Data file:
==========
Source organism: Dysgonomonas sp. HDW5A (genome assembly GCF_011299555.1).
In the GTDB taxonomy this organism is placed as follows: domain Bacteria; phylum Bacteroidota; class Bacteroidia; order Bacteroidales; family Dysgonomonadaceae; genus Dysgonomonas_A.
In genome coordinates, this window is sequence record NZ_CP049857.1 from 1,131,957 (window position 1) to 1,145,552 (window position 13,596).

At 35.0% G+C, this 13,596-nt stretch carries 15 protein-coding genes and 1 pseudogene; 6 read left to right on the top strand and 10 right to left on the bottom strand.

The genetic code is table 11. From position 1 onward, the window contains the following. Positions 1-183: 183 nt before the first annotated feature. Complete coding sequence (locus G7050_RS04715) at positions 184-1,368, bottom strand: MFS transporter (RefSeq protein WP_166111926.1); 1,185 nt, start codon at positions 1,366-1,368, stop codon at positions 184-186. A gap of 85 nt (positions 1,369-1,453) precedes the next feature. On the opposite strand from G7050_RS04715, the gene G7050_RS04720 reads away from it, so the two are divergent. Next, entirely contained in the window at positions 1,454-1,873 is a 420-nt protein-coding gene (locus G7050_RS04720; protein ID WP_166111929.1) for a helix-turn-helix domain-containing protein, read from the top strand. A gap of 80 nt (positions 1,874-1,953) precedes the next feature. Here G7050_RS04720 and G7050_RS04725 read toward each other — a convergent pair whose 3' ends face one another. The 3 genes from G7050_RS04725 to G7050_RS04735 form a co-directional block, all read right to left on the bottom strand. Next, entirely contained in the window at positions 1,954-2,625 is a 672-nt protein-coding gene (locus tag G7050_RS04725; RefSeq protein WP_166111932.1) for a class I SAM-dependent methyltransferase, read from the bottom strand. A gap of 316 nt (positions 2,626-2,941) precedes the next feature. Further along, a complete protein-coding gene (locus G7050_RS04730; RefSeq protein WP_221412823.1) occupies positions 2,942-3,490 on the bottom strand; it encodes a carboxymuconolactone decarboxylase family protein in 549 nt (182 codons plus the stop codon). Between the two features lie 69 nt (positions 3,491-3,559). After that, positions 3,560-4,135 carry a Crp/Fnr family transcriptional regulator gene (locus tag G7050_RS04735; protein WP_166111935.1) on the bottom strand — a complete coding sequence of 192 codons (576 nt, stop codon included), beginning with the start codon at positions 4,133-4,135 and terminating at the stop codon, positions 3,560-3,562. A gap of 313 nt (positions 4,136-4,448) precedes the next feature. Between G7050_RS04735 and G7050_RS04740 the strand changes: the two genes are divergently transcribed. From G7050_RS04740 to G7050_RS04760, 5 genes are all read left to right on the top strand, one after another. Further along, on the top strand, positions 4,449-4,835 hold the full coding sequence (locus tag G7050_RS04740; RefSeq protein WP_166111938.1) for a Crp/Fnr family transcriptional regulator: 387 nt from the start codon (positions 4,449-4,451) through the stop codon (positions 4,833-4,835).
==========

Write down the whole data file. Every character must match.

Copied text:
Source organism: Dysgonomonas sp. HDW5A (genome assembly GCF_011299555.1).
In the GTDB taxonomy this organism is placed as follows: domain Bacteria; phylum Bacteroidota; class Bacteroidia; order Bacteroidales; family Dysgonomonadaceae; genus Dysgonomonas_A.
In genome coordinates, this window is sequence record NZ_CP049857.1 from 1,131,957 (window position 1) to 1,145,552 (window position 13,596).

At 35.0% G+C, this 13,596-nt stretch carries 15 protein-coding genes and 1 pseudogene; 6 read left to right on the top strand and 10 right to left on the bottom strand.

The genetic code is table 11. From position 1 onward, the window contains the following. Positions 1-183: 183 nt before the first annotated feature. Complete coding sequence (locus G7050_RS04715) at positions 184-1,368, bottom strand: MFS transporter (RefSeq protein WP_166111926.1); 1,185 nt, start codon at positions 1,366-1,368, stop codon at positions 184-186. A gap of 85 nt (positions 1,369-1,453) precedes the next feature. On the opposite strand from G7050_RS04715, the gene G7050_RS04720 reads away from it, so the two are divergent. Next, entirely contained in the window at positions 1,454-1,873 is a 420-nt protein-coding gene (locus G7050_RS04720; protein ID WP_166111929.1) for a helix-turn-helix domain-containing protein, read from the top strand. A gap of 80 nt (positions 1,874-1,953) precedes the next feature. Here G7050_RS04720 and G7050_RS04725 read toward each other — a convergent pair whose 3' ends face one another. The 3 genes from G7050_RS04725 to G7050_RS04735 form a co-directional block, all read right to left on the bottom strand. Next, entirely contained in the window at positions 1,954-2,625 is a 672-nt protein-coding gene (locus tag G7050_RS04725; RefSeq protein WP_166111932.1) for a class I SAM-dependent methyltransferase, read from the bottom strand. A gap of 316 nt (positions 2,626-2,941) precedes the next feature. Further along, a complete protein-coding gene (locus G7050_RS04730; RefSeq protein WP_221412823.1) occupies positions 2,942-3,490 on the bottom strand; it encodes a carboxymuconolactone decarboxylase family protein in 549 nt (182 codons plus the stop codon). Between the two features lie 69 nt (positions 3,491-3,559). After that, positions 3,560-4,135 carry a Crp/Fnr family transcriptional regulator gene (locus tag G7050_RS04735; protein WP_166111935.1) on the bottom strand — a complete coding sequence of 192 codons (576 nt, stop codon included), beginning with the start codon at positions 4,133-4,135 and terminating at the stop codon, positions 3,560-3,562. A gap of 313 nt (positions 4,136-4,448) precedes the next feature. Between G7050_RS04735 and G7050_RS04740 the strand changes: the two genes are divergently transcribed. From G7050_RS04740 to G7050_RS04760, 5 genes are all read left to right on the top strand, one after another. Further along, on the top strand, positions 4,449-4,835 hold the full coding sequence (locus tag G7050_RS04740; RefSeq protein WP_166111938.1) for a Crp/Fnr family transcriptional regulator: 387 nt from the start codon (positions 4,449-4,451) through the stop codon (positions 4,833-4,835).